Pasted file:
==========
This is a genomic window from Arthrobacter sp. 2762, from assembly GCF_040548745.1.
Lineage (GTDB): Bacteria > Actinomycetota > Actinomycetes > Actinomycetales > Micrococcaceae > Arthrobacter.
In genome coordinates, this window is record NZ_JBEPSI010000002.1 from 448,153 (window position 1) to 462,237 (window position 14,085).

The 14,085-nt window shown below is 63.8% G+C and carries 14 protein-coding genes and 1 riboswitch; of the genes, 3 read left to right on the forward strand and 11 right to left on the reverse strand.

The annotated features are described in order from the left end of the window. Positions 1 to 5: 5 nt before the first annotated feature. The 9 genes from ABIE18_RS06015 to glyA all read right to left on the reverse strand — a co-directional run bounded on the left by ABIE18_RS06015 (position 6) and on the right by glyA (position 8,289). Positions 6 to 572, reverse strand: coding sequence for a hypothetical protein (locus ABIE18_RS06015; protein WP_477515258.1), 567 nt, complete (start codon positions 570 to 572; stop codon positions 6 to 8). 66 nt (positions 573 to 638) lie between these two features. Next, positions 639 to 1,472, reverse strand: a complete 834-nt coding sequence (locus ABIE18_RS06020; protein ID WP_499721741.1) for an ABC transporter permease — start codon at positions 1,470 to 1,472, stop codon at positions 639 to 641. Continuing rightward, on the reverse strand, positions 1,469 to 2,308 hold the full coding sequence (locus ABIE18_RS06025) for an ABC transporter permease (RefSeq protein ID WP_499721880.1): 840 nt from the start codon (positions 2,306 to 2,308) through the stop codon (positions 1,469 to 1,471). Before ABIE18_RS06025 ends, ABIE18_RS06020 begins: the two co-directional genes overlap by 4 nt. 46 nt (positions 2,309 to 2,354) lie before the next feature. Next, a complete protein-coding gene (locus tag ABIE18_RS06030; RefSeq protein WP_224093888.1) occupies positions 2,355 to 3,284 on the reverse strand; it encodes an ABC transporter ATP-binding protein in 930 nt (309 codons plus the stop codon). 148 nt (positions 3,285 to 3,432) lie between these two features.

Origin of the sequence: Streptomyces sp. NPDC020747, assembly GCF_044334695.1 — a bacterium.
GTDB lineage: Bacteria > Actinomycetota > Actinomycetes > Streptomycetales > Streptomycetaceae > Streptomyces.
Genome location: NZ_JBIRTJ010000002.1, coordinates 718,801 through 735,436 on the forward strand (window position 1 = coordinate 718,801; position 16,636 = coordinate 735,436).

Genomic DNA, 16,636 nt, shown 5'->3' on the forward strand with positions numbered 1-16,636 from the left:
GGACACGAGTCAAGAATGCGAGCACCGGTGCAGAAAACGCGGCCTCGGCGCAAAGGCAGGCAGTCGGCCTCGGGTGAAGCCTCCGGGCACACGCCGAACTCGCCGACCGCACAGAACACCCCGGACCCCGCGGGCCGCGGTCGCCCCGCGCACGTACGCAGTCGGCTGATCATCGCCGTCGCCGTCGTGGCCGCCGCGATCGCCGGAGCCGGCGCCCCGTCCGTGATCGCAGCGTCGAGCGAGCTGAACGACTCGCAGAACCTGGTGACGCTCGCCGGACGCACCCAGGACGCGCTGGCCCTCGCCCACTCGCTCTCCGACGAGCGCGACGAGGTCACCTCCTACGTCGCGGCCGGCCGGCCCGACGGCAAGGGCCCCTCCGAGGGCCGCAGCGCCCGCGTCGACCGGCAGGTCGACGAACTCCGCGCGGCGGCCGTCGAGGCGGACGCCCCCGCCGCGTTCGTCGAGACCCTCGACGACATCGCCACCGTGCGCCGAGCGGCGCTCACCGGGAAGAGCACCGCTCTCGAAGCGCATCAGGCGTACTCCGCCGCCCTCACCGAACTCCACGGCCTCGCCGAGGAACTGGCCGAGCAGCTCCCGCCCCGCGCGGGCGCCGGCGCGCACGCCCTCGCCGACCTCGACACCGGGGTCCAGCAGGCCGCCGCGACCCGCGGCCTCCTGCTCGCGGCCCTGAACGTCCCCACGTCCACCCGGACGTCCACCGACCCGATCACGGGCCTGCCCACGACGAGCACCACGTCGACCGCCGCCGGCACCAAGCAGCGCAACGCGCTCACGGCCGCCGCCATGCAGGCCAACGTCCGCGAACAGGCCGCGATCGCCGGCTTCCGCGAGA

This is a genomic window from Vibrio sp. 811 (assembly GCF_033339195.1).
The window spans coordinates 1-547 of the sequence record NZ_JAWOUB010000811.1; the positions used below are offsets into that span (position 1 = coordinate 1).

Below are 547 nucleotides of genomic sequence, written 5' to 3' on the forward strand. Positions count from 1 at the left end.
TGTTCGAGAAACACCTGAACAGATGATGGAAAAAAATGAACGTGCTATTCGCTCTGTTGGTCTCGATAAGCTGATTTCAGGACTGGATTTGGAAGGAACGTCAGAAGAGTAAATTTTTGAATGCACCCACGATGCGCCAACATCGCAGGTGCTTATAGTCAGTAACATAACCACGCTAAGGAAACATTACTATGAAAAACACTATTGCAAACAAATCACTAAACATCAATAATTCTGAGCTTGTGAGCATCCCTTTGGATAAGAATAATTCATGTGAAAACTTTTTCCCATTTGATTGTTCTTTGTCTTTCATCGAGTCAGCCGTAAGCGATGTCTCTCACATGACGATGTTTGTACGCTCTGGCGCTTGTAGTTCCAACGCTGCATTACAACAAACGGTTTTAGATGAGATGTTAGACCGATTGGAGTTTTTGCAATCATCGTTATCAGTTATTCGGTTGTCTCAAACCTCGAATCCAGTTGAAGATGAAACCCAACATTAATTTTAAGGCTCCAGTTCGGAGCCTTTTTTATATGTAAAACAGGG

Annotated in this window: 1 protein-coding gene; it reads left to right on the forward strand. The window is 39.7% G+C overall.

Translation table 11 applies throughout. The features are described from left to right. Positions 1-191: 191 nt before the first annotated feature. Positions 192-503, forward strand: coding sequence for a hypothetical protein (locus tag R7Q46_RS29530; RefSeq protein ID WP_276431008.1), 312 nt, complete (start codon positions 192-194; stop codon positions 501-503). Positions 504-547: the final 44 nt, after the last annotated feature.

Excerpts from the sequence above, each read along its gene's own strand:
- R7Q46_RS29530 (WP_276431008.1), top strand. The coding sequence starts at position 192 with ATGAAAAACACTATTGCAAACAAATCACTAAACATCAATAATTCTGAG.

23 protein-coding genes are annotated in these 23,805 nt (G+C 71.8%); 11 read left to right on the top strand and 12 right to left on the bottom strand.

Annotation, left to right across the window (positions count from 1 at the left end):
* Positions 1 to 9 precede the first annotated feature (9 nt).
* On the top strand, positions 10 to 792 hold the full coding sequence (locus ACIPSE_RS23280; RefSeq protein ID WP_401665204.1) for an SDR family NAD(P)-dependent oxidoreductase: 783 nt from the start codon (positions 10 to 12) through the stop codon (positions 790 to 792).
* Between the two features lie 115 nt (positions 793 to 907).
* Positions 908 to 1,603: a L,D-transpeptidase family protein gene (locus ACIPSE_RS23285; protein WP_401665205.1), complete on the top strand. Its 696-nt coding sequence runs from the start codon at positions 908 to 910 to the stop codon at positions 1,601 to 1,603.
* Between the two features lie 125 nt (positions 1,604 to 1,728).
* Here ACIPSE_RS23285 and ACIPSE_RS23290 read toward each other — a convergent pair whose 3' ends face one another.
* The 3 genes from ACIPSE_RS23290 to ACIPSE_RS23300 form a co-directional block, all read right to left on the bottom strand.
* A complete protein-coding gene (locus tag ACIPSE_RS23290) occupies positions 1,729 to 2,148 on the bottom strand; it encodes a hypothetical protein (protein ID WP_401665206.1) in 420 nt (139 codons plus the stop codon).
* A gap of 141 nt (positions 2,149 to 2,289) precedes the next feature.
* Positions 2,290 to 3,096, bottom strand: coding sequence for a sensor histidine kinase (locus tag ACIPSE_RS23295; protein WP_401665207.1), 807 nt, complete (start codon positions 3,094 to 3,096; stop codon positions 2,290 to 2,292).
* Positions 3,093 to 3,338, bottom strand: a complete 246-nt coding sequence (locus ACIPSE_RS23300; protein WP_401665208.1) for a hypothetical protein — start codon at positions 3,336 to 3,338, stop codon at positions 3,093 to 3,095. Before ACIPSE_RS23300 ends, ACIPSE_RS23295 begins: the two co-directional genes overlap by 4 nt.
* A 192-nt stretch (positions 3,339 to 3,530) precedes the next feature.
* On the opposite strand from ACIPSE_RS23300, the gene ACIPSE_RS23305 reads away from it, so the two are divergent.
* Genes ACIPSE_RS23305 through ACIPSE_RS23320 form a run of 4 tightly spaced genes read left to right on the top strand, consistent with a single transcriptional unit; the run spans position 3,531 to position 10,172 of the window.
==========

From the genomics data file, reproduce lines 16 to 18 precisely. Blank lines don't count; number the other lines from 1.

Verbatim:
Translation table 11 applies throughout. The features are described from left to right. Positions 1-191: 191 nt before the first annotated feature. Positions 192-503, forward strand: coding sequence for a hypothetical protein (locus tag R7Q46_RS29530; RefSeq protein ID WP_276431008.1), 312 nt, complete (start codon positions 192-194; stop codon positions 501-503). Positions 504-547: the final 44 nt, after the last annotated feature.

Excerpts from the sequence above, each read along its gene's own strand:
- R7Q46_RS29530 (WP_276431008.1), top strand. The coding sequence starts at position 192 with ATGAAAAACACTATTGCAAACAAATCACTAAACATCAATAATTCTGAG.